The Montana State Firefighters Memorial Committee will honor a Billings firefighter Saturday who died of a heart attack while fighting a store fire in 1969.
Orville Horton, who was the assistant captain for the Billings Fire Department at the time, was fighting a blaze at Pete Herman’s Auction & Second Hand Store when he collapsed and was rushed to Deaconess Hospital. He died on arrival of a heart attack on Sept. 7, 1969. He was 39 years old.
The blaze completely destroyed the building at 2021 Third Ave. N., even with 75 firefighters on site using all five of the city’s firefighting trucks at the time.
Now 50 years after his death, his name has been placed on the Montana State Firefighters Memorial in Laurel for his service.
The Terry Park Station in Billings was named after Horton, according to a Billings Gazette article published after his death.
“This person being included this year is important, and it’s important to the family,” said Ken Olson, chair of the Montana State Firefighters Memorial Committee. “But the day of memory, the memorial, is set aside for all of those, and there are 75 of them, on that wall at the park.”
Olson said that Horton’s name is already on the memorial. About 10 of Horton’s relatives are expected to attend the ceremony at the memorial on Saturday at 3 p.m. The park is located at 215 W. First St. in Laurel.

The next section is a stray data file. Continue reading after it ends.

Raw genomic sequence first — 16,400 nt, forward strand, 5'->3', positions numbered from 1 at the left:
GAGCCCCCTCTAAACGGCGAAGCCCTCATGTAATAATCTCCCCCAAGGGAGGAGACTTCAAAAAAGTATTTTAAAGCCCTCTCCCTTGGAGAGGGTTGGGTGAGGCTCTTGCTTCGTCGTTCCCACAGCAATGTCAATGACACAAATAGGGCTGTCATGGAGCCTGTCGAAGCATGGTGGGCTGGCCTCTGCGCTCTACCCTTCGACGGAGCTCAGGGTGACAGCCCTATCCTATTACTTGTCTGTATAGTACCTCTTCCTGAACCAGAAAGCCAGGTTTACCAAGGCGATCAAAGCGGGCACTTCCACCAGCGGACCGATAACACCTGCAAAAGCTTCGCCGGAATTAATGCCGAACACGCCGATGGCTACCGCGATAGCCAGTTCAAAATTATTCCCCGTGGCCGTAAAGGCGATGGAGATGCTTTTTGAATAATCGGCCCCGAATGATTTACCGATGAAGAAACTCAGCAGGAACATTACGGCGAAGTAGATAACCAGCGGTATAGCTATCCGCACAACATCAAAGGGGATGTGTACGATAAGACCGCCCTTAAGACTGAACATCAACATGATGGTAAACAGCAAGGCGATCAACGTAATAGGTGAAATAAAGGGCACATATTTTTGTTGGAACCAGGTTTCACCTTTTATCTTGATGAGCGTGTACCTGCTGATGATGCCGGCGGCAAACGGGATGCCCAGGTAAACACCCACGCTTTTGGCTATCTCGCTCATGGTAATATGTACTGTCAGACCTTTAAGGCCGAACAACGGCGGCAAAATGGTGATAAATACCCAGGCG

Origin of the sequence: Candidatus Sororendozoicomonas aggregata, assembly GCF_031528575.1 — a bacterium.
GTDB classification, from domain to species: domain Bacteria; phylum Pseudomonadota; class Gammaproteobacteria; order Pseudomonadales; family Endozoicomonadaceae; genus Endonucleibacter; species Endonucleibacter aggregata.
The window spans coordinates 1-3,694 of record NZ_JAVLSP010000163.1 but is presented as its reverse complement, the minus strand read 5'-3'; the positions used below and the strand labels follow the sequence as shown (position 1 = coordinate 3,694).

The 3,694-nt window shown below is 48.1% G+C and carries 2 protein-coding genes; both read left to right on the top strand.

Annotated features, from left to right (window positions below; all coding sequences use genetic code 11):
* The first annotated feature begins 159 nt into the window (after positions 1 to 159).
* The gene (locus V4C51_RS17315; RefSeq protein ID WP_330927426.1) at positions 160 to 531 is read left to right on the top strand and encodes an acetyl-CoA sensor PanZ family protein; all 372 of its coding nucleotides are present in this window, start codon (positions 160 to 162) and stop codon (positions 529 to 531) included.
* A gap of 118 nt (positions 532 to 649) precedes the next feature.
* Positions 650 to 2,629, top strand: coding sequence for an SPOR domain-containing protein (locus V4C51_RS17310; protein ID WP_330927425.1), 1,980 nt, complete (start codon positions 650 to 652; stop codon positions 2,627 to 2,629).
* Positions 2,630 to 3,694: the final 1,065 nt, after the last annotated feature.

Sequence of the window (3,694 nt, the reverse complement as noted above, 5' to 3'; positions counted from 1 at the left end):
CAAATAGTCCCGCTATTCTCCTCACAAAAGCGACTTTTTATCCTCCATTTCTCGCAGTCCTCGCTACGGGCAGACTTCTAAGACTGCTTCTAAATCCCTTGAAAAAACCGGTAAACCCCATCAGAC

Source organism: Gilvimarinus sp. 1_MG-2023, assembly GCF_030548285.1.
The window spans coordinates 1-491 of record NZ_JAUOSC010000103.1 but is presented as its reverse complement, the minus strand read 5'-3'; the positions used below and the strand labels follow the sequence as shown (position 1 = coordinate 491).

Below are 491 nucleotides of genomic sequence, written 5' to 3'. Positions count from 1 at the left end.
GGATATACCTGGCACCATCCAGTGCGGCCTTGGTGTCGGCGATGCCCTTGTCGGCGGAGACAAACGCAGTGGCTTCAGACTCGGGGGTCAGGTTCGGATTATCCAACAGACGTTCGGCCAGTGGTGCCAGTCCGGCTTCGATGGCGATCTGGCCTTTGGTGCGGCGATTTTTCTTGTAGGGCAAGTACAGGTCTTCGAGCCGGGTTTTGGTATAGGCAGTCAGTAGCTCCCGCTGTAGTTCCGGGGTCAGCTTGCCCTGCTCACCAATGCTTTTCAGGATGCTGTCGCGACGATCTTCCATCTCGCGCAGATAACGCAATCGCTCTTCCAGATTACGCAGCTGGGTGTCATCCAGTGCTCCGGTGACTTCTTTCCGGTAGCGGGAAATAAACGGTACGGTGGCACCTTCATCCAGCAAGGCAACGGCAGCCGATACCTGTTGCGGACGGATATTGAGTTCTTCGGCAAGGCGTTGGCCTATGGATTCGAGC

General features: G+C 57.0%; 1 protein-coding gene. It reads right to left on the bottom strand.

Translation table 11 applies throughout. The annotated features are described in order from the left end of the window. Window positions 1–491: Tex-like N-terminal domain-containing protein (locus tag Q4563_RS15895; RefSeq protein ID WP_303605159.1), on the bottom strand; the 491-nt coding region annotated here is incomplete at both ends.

The Billings Fire Department will help fund the relatives’ trips to Laurel, Olson said.
The names of those who died during acts of duty are placed on granite slabs in the park, Olson said. The chief of the department must also recommend to have the firefighter’s name placed on the memorial.
“It’s set aside for all brothers and sisters who’ve paid the ultimate sacrifice for their community and state,” Olson said.
The Montana State Firefighters Memorial was dedicated in September 2018, but the work on the project continues, including fencing and landscaping the plaza surrounding the memorial. Future expansion also calls for bronze statues portraying people kneeling and paying tribute to the fallen, Olson said.
About 80% of the memorial is finished.
In 2003, the Montana Legislature passed House Bill 355 to designate Laurel the site of the memorial. Gov. Judy Martz signed it into law.
Development continued over the years, with a concrete walkway installed in 2016 and a memorial circle that’s 343 inches in diameter to represent the number of firefighters lost during 9/11.
"There are several states throughout the nation that have a memorial, and Montana now has theirs," Olson said. "It's long overdue to have a tribute to the fallen firefighters."
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